How do you communicate complicated ideas, let alone persuade people to change their mind about something they think they know? Why do we have to “learn things the hard way” all the time??? These are some of the questions EconTalk host Russ Roberts welcomed Adam Mastroianni back to discuss in this episode.
Mastroianni says it’s because you can’t reach your brain through ears, a concept not nearly as simple as it sounds. He relates his experience as a graduate student advisor, trying to explain what grad school was really like to prospective students. Why didn’t they *hear* what he was saying? This episode might make you rethink what you think you know. Welcome to the ride!
We hope you’ll take a moment to share your thought with us. Alternatively, maybe you can use the prompts below to enhance your experience with this conversation, or start one of your own offline. Either way, we hope you stay curious!
1- Roberts and Mastroianni both recall instances in which they’ve opined, “Why can’t I just tell you the truth and you know it?” What are some of the reasons Mastroianni suggests this is the case? How is this like the phenomenon of not “seeing” in your mind, as discussed in this episode with Patrick House? (Parents, feel free to relate your experiences as members of the “Leaky Bucket Brigade!)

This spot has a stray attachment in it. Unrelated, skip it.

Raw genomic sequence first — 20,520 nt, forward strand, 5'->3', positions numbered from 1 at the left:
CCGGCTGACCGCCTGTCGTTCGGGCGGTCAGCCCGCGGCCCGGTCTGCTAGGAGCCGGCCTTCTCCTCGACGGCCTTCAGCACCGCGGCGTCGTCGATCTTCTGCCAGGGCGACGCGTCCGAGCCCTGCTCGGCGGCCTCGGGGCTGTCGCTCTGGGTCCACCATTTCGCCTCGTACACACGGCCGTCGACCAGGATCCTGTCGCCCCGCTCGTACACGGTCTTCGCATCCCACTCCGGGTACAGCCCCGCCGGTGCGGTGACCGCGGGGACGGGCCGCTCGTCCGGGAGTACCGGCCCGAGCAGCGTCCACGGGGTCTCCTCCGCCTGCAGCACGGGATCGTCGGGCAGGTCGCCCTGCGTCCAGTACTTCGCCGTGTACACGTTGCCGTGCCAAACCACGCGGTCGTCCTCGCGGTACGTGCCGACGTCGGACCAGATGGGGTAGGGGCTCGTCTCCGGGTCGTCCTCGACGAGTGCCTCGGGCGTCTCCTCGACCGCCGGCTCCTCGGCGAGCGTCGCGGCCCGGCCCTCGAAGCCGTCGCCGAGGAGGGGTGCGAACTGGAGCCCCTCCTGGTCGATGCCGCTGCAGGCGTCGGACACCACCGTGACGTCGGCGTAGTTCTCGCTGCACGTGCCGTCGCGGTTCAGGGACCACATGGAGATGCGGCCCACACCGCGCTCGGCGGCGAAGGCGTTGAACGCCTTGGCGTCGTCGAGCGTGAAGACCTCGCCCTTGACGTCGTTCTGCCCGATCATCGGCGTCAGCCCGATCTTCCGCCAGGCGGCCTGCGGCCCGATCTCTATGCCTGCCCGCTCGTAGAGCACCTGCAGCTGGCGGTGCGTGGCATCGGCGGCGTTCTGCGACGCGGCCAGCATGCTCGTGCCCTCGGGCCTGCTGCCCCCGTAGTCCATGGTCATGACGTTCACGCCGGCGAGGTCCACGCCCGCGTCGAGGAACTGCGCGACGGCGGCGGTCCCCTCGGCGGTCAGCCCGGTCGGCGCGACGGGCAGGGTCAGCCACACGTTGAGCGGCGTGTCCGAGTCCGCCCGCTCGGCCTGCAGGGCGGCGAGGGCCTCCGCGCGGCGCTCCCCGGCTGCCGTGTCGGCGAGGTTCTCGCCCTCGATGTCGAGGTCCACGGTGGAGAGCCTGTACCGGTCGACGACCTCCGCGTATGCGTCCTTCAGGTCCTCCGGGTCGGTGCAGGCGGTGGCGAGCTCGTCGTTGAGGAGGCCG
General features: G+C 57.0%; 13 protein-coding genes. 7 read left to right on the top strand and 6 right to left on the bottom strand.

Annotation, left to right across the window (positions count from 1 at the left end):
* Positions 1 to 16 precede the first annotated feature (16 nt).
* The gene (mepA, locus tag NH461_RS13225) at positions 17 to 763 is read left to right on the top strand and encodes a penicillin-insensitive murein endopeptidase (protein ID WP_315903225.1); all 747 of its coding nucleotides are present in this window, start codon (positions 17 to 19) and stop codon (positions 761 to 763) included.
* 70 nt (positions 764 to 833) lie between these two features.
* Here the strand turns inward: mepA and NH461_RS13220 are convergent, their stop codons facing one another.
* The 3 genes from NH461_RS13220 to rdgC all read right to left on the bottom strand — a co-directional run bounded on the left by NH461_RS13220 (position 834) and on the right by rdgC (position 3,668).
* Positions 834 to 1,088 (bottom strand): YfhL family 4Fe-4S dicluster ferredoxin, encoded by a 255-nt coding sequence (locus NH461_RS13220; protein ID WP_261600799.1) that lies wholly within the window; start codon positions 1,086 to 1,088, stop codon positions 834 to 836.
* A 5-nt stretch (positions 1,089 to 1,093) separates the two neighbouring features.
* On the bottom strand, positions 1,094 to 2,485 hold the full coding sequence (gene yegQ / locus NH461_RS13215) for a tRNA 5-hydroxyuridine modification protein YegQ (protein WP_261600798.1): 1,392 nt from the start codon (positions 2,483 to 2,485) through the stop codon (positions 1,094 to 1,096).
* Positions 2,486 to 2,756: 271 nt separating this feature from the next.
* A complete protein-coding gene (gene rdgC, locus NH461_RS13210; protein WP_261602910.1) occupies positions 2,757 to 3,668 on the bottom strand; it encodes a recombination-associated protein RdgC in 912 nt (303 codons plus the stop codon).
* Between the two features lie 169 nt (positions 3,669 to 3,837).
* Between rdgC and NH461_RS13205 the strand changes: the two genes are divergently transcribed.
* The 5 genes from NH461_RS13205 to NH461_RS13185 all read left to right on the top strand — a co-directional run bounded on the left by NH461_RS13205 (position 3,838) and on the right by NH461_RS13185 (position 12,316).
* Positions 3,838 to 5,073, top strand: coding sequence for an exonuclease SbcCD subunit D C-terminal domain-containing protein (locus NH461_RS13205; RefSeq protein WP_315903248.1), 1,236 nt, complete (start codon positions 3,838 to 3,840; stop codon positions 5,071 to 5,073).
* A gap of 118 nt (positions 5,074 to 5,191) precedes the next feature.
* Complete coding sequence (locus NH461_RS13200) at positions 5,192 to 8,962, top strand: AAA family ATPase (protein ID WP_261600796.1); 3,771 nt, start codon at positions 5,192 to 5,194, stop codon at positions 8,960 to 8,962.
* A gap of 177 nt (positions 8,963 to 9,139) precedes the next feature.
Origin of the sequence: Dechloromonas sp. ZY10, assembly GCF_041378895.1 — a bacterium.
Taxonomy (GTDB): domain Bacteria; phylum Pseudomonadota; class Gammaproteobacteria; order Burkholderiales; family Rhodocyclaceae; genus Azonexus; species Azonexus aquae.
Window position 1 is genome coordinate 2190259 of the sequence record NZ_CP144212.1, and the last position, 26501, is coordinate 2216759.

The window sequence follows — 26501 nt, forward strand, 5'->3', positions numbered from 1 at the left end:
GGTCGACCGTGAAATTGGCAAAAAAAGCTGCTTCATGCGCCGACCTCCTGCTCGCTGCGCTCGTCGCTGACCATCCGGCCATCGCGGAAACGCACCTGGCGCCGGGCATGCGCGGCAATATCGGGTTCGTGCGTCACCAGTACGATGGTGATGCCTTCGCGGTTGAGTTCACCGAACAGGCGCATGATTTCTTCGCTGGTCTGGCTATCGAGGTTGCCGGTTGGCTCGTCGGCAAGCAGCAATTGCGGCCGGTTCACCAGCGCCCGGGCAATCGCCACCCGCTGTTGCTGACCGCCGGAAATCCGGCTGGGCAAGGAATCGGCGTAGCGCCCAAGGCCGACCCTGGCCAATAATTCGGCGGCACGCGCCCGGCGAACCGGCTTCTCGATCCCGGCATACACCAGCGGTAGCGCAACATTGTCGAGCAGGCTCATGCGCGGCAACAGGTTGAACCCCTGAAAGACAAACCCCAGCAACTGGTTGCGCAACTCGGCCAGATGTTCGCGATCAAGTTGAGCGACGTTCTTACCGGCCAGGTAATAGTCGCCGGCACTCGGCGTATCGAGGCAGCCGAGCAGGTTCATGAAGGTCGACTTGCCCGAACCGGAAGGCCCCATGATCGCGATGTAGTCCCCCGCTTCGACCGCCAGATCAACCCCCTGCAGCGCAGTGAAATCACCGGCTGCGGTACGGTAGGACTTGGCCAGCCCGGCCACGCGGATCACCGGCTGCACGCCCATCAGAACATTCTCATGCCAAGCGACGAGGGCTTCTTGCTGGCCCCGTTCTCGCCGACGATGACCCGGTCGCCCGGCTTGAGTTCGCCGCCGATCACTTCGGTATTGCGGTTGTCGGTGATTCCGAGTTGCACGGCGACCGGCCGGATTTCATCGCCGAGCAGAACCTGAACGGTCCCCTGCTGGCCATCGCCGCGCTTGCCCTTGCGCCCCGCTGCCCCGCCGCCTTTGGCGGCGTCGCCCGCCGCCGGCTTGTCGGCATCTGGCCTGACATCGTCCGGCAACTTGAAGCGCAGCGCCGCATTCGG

2- How would you describe the difference between absorbing and learning? Between wisdom and knowledge? In discussing concepts that are simple to define but may take a lifetime to absorb, Russ cites emergent order as an example. What other examples can you add? What does this suggest about the efficacy of the emphasis on testing in education today?
3- What is the “illusion of explanatory depth?” Is it ever possible to know you’re suffering under this illusion? To what extent do you think this poses a problem- for the individual and/or for the community?
4- What is Mastroianni describing when he talks about “the source code and the keep?” What are some things it may be beneficial to have “walled off” in your brain? How might this be an evolutionary equilibrium, as Mastroianni suggests?
5- While both Roberts and Mastroianni have been frustrated by their ability to persuade others of particular positions, Mastroianni suggests it would actually be disastrous “if everyone in the world thought the same way that I do, even though I’m pretty sure this is the correct way to think.” How can he think both these things, and why has Russ found the inability to convince people comforting as he’s gotten older? What’s the problem with “editable” people, as Mastroianni describes?